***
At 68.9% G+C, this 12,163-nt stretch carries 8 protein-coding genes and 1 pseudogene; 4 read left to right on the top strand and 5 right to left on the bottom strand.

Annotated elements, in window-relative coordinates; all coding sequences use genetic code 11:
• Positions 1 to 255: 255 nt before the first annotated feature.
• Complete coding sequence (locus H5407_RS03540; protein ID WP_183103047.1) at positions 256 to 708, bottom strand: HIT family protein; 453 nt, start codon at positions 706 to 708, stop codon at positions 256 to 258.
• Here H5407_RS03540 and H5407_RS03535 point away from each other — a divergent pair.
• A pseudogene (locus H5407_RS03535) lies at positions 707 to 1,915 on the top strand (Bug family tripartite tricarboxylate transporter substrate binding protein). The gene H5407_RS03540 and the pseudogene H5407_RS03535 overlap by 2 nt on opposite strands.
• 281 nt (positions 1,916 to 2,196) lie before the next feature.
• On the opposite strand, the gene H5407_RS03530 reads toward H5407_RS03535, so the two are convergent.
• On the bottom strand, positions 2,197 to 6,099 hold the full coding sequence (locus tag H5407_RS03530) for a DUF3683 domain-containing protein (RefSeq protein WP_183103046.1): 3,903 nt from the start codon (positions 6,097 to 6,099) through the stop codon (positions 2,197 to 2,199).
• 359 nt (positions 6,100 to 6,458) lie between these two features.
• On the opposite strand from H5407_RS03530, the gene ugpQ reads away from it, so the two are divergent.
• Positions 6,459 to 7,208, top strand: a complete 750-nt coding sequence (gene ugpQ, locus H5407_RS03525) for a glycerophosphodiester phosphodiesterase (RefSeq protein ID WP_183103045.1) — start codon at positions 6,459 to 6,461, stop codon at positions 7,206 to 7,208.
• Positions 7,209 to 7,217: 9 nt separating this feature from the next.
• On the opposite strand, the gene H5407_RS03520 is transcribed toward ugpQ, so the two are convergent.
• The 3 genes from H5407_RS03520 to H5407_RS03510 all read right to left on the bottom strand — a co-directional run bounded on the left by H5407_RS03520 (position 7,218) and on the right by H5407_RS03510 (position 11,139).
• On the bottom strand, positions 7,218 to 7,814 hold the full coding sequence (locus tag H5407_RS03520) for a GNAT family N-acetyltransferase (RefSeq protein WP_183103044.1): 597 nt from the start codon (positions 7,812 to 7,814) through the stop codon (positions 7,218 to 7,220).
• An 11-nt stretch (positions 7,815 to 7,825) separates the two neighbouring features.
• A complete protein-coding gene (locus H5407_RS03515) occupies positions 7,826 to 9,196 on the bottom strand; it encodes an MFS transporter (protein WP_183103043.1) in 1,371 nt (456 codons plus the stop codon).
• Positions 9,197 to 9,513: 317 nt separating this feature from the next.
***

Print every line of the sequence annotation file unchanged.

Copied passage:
At 68.9% G+C, this 12,163-nt stretch carries 8 protein-coding genes and 1 pseudogene; 4 read left to right on the top strand and 5 right to left on the bottom strand.

Annotated elements, in window-relative coordinates; all coding sequences use genetic code 11:
• Positions 1 to 255: 255 nt before the first annotated feature.
• Complete coding sequence (locus H5407_RS03540; protein ID WP_183103047.1) at positions 256 to 708, bottom strand: HIT family protein; 453 nt, start codon at positions 706 to 708, stop codon at positions 256 to 258.
• Here H5407_RS03540 and H5407_RS03535 point away from each other — a divergent pair.
• A pseudogene (locus H5407_RS03535) lies at positions 707 to 1,915 on the top strand (Bug family tripartite tricarboxylate transporter substrate binding protein). The gene H5407_RS03540 and the pseudogene H5407_RS03535 overlap by 2 nt on opposite strands.
• 281 nt (positions 1,916 to 2,196) lie before the next feature.
• On the opposite strand, the gene H5407_RS03530 reads toward H5407_RS03535, so the two are convergent.
• On the bottom strand, positions 2,197 to 6,099 hold the full coding sequence (locus tag H5407_RS03530) for a DUF3683 domain-containing protein (RefSeq protein WP_183103046.1): 3,903 nt from the start codon (positions 6,097 to 6,099) through the stop codon (positions 2,197 to 2,199).
• 359 nt (positions 6,100 to 6,458) lie between these two features.
• On the opposite strand from H5407_RS03530, the gene ugpQ reads away from it, so the two are divergent.
• Positions 6,459 to 7,208, top strand: a complete 750-nt coding sequence (gene ugpQ, locus H5407_RS03525) for a glycerophosphodiester phosphodiesterase (RefSeq protein ID WP_183103045.1) — start codon at positions 6,459 to 6,461, stop codon at positions 7,206 to 7,208.
• Positions 7,209 to 7,217: 9 nt separating this feature from the next.
• On the opposite strand, the gene H5407_RS03520 is transcribed toward ugpQ, so the two are convergent.
• The 3 genes from H5407_RS03520 to H5407_RS03510 all read right to left on the bottom strand — a co-directional run bounded on the left by H5407_RS03520 (position 7,218) and on the right by H5407_RS03510 (position 11,139).
• On the bottom strand, positions 7,218 to 7,814 hold the full coding sequence (locus tag H5407_RS03520) for a GNAT family N-acetyltransferase (RefSeq protein WP_183103044.1): 597 nt from the start codon (positions 7,812 to 7,814) through the stop codon (positions 7,218 to 7,220).
• An 11-nt stretch (positions 7,815 to 7,825) separates the two neighbouring features.
• A complete protein-coding gene (locus H5407_RS03515) occupies positions 7,826 to 9,196 on the bottom strand; it encodes an MFS transporter (protein WP_183103043.1) in 1,371 nt (456 codons plus the stop codon).
• Positions 9,197 to 9,513: 317 nt separating this feature from the next.